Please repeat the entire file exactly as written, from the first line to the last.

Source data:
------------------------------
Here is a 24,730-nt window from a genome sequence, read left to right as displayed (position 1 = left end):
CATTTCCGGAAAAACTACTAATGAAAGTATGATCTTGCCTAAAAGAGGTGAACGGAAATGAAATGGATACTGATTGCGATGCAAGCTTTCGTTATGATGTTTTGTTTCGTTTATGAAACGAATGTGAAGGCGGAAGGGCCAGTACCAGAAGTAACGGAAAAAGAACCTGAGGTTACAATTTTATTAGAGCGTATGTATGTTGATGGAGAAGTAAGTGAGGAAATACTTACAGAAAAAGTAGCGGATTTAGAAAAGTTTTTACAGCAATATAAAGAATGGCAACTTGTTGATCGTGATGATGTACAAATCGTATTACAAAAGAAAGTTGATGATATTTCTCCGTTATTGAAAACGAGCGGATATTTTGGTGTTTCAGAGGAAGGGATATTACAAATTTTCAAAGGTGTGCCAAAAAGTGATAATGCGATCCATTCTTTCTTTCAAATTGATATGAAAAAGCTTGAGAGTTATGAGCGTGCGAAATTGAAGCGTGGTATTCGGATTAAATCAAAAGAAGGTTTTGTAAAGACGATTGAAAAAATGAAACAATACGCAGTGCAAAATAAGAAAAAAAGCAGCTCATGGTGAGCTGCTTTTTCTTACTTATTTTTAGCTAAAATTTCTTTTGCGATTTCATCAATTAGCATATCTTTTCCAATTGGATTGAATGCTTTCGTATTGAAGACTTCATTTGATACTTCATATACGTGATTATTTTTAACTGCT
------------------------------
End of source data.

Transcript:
Here is a 24,730-nt window from a genome sequence, read left to right as displayed (position 1 = left end):
CATTTCCGGAAAAACTACTAATGAAAGTATGATCTTGCCTAAAAGAGGTGAACGGAAATGAAATGGATACTGATTGCGATGCAAGCTTTCGTTATGATGTTTTGTTTCGTTTATGAAACGAATGTGAAGGCGGAAGGGCCAGTACCAGAAGTAACGGAAAAAGAACCTGAGGTTACAATTTTATTAGAGCGTATGTATGTTGATGGAGAAGTAAGTGAGGAAATACTTACAGAAAAAGTAGCGGATTTAGAAAAGTTTTTACAGCAATATAAAGAATGGCAACTTGTTGATCGTGATGATGTACAAATCGTATTACAAAAGAAAGTTGATGATATTTCTCCGTTATTGAAAACGAGCGGATATTTTGGTGTTTCAGAGGAAGGGATATTACAAATTTTCAAAGGTGTGCCAAAAAGTGATAATGCGATCCATTCTTTCTTTCAAATTGATATGAAAAAGCTTGAGAGTTATGAGCGTGCGAAATTGAAGCGTGGTATTCGGATTAAATCAAAAGAAGGTTTTGTAAAGACGATTGAAAAAATGAAACAATACGCAGTGCAAAATAAGAAAAAAAGCAGCTCATGGTGAGCTGCTTTTTCTTACTTATTTTTAGCTAAAATTTCTTTTGCGATTTCATCAATTAGCATATCTTTTCCAATTGGATTGAATGCTTTCGTATTGAAGACTTCATTTGATACTTCATATACGTGATTATTTTTAACTGCT